INJURY.HTM Prevention is easier than cure


Injury Prevention and Recovery for Bassists

Notes by Dennis James taken from David Gage newsletter
David Gage everything for the Bassist David Gage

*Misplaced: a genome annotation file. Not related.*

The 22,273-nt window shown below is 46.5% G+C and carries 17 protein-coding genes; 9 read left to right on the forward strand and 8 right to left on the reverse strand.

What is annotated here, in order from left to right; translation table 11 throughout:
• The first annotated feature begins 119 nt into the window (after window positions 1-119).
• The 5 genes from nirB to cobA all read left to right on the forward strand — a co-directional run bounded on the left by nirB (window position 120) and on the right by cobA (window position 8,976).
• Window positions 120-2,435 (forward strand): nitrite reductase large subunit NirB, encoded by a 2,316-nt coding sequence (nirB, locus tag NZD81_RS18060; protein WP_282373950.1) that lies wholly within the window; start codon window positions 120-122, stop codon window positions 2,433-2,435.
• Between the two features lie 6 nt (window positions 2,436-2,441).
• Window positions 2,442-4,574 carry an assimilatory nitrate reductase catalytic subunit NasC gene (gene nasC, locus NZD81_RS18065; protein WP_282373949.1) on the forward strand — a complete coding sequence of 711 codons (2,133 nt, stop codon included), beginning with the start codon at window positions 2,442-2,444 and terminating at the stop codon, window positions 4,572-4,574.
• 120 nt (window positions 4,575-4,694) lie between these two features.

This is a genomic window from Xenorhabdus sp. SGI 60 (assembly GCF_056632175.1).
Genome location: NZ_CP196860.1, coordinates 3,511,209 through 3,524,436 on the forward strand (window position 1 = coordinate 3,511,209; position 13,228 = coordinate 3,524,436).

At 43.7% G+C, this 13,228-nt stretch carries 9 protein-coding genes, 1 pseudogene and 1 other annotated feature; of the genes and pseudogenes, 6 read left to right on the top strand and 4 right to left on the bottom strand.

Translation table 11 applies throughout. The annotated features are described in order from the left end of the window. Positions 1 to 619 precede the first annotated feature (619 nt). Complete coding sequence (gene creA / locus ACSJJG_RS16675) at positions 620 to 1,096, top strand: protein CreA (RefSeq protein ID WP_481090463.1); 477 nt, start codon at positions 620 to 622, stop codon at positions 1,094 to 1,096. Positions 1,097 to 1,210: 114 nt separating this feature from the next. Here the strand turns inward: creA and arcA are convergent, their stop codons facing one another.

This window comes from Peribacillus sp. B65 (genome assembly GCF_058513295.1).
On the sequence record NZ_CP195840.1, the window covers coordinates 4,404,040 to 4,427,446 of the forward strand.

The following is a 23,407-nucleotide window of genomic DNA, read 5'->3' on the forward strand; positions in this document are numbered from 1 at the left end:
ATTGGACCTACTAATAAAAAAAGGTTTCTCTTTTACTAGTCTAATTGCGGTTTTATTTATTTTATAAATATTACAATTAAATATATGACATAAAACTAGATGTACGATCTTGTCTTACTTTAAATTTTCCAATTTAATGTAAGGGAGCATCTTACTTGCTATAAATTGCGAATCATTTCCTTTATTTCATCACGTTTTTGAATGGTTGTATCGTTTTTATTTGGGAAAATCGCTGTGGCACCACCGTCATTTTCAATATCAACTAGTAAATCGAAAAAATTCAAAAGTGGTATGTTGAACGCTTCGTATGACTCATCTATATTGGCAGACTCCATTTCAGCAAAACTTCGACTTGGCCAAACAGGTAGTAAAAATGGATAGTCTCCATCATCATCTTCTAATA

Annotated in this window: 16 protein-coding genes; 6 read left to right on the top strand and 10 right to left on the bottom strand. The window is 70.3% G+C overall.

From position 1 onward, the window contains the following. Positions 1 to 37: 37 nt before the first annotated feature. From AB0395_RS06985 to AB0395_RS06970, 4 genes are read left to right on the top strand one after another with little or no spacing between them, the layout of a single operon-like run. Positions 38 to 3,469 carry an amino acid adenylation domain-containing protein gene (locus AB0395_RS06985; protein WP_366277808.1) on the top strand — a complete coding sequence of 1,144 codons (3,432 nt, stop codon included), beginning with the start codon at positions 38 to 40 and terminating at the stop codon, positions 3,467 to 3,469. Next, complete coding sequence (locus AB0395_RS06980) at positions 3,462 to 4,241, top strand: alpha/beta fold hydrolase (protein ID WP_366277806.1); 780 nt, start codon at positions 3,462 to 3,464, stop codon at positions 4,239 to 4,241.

Self-Care for Injury Prevention and Recovery by Dennis James When you are injured, how you initially deal with the injury is very crucial to how fast recovery will be, and in preventing it from recurring. It is important to understand the 3 stages of healing, recognized by both western and Chinese sports medicine, so that you are aware of what you can do to immediately help the situation; and where to seek professional help or guidance if necessary. The first or ACUTE stage can last anywhere from 1-7 days depending on the severity of the injury. It is characterized by swelling, redness, pain and inflammation. RICE (rest, ice, compression and elevation) is the standard treatment for this stage. Rest means rest; stopping what you were doing that may have contributed to the injury. I cannot over emphasize how important this is. Rest gives your body's immune system a chance to become effective in the healing process. I do understand the reality of how difficult it may be because of the economics involved, or the philosophy of playing through the pain which is a very popular attitude that may work for a very few lucky individuals. Long term damage and career risk are great motivators, however. As a musician who sustained a number of very serious injuries during my career, I found that when it came to practicing I was able to develop a variety of mental approaches so that the physical time at the instrument was reduced dramatically, hence giving my injuries a chance to heal. It also allowed me the time to consider the ergonomics involved in playing the instrument or specific music that may have contributed to the injury. The use of ice to reduce swelling, inflammation and pain is very common in western sports medicine. From a Chinese medical point of view, its attributes come at the cost of restricting the healing process (some even say ice is for dead people). Cupping, acupuncture, liniments or poultices to eliminate swelling, inflammation and pain are preferred while also encouraging the healing process. This being said, if a Chinese medical approach is not available, I would consider contrast bathing of hot and cold as an alternative. Heat in the form of water or a pack, will bring fresh blood, hence nutrition to the area for healing. Cold water or ice will help draw out the waste from the area through the body's lymphatic system while reducing the swelling, inflammation and pain. Alternating this several times can be very effective. You may want to end with cold if you will be resting the area or may want to end with heat if the area is about to be used. I perso! nally prefer using an ice cube than a pack so that you can avoid leaving a pack on too long and complicating things even more. There are generally 3 sensations one should be aware of when using ice. The first sensation is feeling cold, the second is a burning sensation, and the third is feeling numb. Feeling numbness is when you should stop. Everyone is different and I find that the guidelines for length of hot and cold applications are not very accurate for individual use, so you have to experiment a bit. Generally speaking I would say 3-5 minutes of heat is more than enough time to get fresh blood into an area, and for cold use numbness as a guide for stopping the application. Some people, for example, may be allergic to cold; if you are one of those people, donÍt even consider cold for your injury. A Chinese liniment called Dit Da Jui can be a wonderful alternative to contrast bathing. Warming and cooling herbs in an alcohol base give it the quality of a qi regulator. It has been used in martial arts schools for centuries, hence the translation "hit,fall, wine". It is an excellent remedy for bruises, contusions, sprains, strains, fractures and tendonitis. I have been using it personally and with many of my clients with great success, especially during the ACUTE phase of healing. It is applied liberally by massaging it into the problem area. Many of the commercial brands I have found not to be very effective, but the one prepared personally by Jeffrey Yuen at the Chinatown Wellness Center (52 Walker Street) comes with superior results. Compression is the immobilization of the injured area through the use of braces, slings or other means (such as walking with a hand in a pocket to eliminate reinjuring a biceps tendon in your shoulder). Elevation of a limb is used to bring down the swelling through the lymphatic system. You never really want to massage directly on an injury during the acute stage. Peripheral massage around the area can be helpful in increasing circulation, along with carefully designed movement and exercise to strengthen the area. The POST ACUTE or 2nd stage is generally a week after the initial injury and can last up to 3 weeks. Usually the swelling and inflammation are less but pain and stiffness may still be present. Now one can be more aggressive in the treatment plan with bodywork. Adhesions (fibers of tissue stuck together) that have been formed from the healing process can now be worked on directly to break up stagnant qi in order to encourage better blood flow to the area. In the CHRONIC or 3rd stage, approximately 3-4 weeks after the initial injury, the swelling and inflammation should be gone although stiffness and pain may still be present. Now you can start increasing the intensity of your normal activity along with strengthening techniques and the bodywork of your choosing (e.g. acupuncture, massage, etc.). Once you understand where you are in the healing process, you also have to give thought to the events leading up to the injury. Sometimes it can be the obvious such as not warming up before practicing or lifting an unusually heavy object the day before. Or it could be something more complicated stemming from emotional stress, poor diet, poor ergonomics at the instrument, compounded by practicing too much for that upcoming audition or gig. Whatever the cause it is important to identify the problem or problems and decide on a systematic and commonsense approach to correcting them. This is where the creativity in choosing a therapist or therapy will play a big part in recovery and preventing an injury from recurring. From my experience in the past this can be a hit or miss process, but with a bit of education gained through the internet, asking around, having a good selection of healing books, and personal insights, the decision making on what to do will bec! ome less confusing. I again would recommend the books in the bibliography at the end of my first article (November '08 newsletter). If you had to choose just one, I would suggest Tom Bisio's book ,"A Tooth From the Tiger's Mouth" which is one of the most complete books on sports medicine from an eastern and western approach. Recently I found a wonderful article on the internet that is a concise but comprehensive work on dealing with pain from a nutritional to bodywork standpoint ( www.ultraprevention .com/healing/pain.htm). In conclusion, the most effective way to recover from an injury is one's personal involvement in the healing process as opposed to going to a doctor or professional therapist and asking them to "fix me" It is fine to have a diagnosis of what your injury may actually be, but then one must take into consideration how he or she got to there and what they can do to correct it and prevent it in the future. This can be accomplished through more awareness and good self-care habits encouraged by either a therapist or therapies available. In future articles I hope to include videos of more specific exercises that I think will be beneficial in preventing or recovering from some of the most common injuries musicians may sustain.